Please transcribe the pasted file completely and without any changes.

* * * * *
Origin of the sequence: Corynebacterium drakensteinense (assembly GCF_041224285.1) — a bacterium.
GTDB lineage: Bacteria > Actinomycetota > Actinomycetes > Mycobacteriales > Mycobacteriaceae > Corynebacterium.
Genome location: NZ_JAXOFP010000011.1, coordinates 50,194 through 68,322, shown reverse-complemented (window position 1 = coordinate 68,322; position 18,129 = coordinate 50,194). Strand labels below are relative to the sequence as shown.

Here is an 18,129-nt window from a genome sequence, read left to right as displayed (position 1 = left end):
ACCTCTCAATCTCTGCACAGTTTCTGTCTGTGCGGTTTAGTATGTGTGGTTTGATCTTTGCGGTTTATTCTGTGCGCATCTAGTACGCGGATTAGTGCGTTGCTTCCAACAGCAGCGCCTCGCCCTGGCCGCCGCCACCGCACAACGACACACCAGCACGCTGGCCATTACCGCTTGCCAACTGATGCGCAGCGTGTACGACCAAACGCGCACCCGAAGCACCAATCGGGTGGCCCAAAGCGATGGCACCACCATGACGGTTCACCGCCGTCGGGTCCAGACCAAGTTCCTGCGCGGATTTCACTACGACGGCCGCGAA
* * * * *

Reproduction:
Origin of the sequence: Corynebacterium drakensteinense (assembly GCF_041224285.1) — a bacterium.
GTDB lineage: Bacteria > Actinomycetota > Actinomycetes > Mycobacteriales > Mycobacteriaceae > Corynebacterium.
Genome location: NZ_JAXOFP010000011.1, coordinates 50,194 through 68,322, shown reverse-complemented (window position 1 = coordinate 68,322; position 18,129 = coordinate 50,194). Strand labels below are relative to the sequence as shown.

Here is an 18,129-nt window from a genome sequence, read left to right as displayed (position 1 = left end):
ACCTCTCAATCTCTGCACAGTTTCTGTCTGTGCGGTTTAGTATGTGTGGTTTGATCTTTGCGGTTTATTCTGTGCGCATCTAGTACGCGGATTAGTGCGTTGCTTCCAACAGCAGCGCCTCGCCCTGGCCGCCGCCACCGCACAACGACACACCAGCACGCTGGCCATTACCGCTTGCCAACTGATGCGCAGCGTGTACGACCAAACGCGCACCCGAAGCACCAATCGGGTGGCCCAAAGCGATGGCACCACCATGACGGTTCACCGCCGTCGGGTCCAGACCAAGTTCCTGCGCGGATTTCACTACGACGGCCGCGAA